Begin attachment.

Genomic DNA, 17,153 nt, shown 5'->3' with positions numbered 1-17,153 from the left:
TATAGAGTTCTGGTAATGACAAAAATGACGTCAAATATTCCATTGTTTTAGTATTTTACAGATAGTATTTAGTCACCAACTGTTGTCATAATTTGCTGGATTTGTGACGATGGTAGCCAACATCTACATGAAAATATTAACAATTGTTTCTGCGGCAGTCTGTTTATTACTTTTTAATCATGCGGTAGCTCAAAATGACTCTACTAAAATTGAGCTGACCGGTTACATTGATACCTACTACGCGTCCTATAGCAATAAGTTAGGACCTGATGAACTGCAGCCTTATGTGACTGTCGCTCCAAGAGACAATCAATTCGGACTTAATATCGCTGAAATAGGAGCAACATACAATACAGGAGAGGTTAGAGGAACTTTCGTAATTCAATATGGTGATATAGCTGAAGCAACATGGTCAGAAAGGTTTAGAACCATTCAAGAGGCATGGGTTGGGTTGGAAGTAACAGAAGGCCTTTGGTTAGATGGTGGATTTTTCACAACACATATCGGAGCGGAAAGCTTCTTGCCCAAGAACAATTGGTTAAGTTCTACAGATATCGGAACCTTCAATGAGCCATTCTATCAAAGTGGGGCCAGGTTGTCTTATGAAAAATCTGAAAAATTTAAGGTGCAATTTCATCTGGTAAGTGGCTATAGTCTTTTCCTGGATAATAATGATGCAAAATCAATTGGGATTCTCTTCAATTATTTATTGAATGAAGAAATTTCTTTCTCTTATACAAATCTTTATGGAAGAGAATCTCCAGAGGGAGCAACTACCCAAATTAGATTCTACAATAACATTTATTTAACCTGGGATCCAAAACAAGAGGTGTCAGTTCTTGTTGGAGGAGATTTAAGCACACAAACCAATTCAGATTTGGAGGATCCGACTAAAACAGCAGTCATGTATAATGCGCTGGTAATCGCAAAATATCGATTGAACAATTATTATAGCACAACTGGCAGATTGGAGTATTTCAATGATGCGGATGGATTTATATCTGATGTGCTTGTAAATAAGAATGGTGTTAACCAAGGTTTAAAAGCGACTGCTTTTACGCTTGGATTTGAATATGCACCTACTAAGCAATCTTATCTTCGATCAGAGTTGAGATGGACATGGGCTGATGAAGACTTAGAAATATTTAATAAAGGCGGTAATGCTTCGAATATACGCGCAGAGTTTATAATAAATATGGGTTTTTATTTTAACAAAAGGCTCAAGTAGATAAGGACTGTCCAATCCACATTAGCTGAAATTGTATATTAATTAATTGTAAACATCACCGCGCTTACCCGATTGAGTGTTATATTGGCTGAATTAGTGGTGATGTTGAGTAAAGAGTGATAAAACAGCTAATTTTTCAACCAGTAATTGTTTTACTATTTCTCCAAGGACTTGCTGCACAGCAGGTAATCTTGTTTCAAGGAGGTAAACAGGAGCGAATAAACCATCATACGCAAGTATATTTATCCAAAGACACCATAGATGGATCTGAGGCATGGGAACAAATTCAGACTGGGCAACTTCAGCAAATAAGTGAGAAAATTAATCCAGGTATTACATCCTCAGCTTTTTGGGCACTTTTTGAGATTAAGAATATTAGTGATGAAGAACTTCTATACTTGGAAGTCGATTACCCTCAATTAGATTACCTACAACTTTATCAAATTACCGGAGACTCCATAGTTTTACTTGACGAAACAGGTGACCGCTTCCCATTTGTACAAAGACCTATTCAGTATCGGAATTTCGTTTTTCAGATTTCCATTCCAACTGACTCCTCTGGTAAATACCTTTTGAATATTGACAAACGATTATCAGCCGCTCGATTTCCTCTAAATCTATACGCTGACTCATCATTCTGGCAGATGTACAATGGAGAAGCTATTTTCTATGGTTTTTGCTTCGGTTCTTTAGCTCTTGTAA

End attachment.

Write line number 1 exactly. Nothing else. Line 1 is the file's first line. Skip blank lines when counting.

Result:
Genomic DNA, 17,153 nt, shown 5'->3' with positions numbered 1-17,153 from the left: